Downsizing is a retirement rite of passage. When the time comes to sell the family home and move into a retirement villa or unit, a major decluttering session is the order of the day. But just how do you decide on the household and personal items you need for the next phase of your life — and which items must go?
Nicki Kenvyn, owner of professional decluttering and home organising service Uncluttered Living understands that downsizing can be a daunting task. “All those years, all those memories, all that stuff! Deciding to move into a smaller home or retirement village can be emotional, and you need to make mindful decisions about what you love and what you don’t.”
“Downsizing means letting go of what is not serving you. If you haven’t used it in ages, if it doesn’t fit your new home and life, or if you don’t still love it, make a conscious choice to let it go.”
Nicki says there is no right or wrong way to downsize and declutter the home. “It’s about finding a way that works for you. Start with baby steps and enjoy the satisfaction that comes from decluttering even the smallest space. Start where the task is simplest and the time required is least, like a single bathroom or kitchen drawer or even your car glove box.
“You might also decide to start where the impact is greatest and you see the clutter frequently, such as the kitchen bench or a space that vexes you every day, like your wardrobe.”
Sometimes poor health or circumstances mean people have to move in a hurry, so it’s not always easy or even possible to declutter in a methodical way. But Nicki points out that it’s a job that is best not rushed.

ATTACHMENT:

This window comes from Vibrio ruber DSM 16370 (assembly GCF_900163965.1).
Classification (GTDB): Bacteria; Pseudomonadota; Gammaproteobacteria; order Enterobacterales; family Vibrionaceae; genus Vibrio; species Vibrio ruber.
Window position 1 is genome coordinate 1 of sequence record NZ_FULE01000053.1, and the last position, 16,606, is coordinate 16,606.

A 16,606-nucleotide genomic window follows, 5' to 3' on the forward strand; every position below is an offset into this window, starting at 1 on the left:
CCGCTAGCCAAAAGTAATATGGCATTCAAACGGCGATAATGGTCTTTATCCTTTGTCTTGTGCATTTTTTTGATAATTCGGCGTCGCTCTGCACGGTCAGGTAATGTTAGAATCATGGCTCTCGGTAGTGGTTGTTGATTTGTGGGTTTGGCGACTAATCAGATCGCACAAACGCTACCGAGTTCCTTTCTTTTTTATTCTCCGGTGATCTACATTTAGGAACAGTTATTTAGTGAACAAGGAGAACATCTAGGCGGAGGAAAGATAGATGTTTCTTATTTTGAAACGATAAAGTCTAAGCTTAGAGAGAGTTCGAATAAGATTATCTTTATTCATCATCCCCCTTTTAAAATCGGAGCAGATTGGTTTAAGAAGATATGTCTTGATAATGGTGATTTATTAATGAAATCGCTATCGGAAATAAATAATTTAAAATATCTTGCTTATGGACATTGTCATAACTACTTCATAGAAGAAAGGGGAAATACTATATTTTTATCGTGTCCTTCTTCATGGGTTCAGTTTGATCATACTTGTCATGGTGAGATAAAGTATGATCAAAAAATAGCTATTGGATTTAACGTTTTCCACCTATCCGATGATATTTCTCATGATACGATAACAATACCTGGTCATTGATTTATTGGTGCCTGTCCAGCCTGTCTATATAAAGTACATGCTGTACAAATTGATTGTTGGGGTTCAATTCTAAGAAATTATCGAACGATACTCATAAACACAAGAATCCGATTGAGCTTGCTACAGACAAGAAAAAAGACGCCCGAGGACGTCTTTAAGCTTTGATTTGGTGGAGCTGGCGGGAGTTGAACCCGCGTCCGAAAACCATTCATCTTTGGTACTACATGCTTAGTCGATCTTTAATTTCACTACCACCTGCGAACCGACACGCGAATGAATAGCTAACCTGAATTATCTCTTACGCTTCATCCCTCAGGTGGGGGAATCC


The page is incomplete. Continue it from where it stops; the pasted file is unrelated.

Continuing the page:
“Start as soon as you can. Doing a good job takes time and physical and mental energy; don’t put yourself under stress by having to downsize in a hurry.”
“Start well before your moving date, do a bit every day or weekend and set yourself achievable mini goals. Consider the contents of every cupboard, drawer and box. It takes time, but you will be so grateful you made this investment in your future when it comes to unpacking in your new home.”
Nicki also says it’s essential to consider large items like beds and sofas, dressers and fridges. “There’s no point keeping what won’t fit into your new space. Don’t guess; grab a tape measure and make sure ahead of time. Remember, take only what will work in your new home.
“And don’t forget to ask for help if it’s too difficult. Family, friends, neighbours or professional support can help to share the load and make the downsizing task less stressful.”
While it’s no easy feat sorting through a lifetime of possessions, Nicki reminds seniors that downsizing and decluttering is liberating once the hard work has been done. “In a smaller home each item has to earn its place, so you find yourself surrounded only by those things you use and love,” she says.
“Less cleaning also means more time to do the things that excite you, and living with less clutter makes it mentally easier to relax. Make a conscious choice not to let your possessions own you or take up space in your home or your head.”
Click here to view the full Courier Mail Downsizing Feature, “Downsizing made simple”, by Hannah McDonald, published in the Sunday Mail on Sunday 19 March 2017.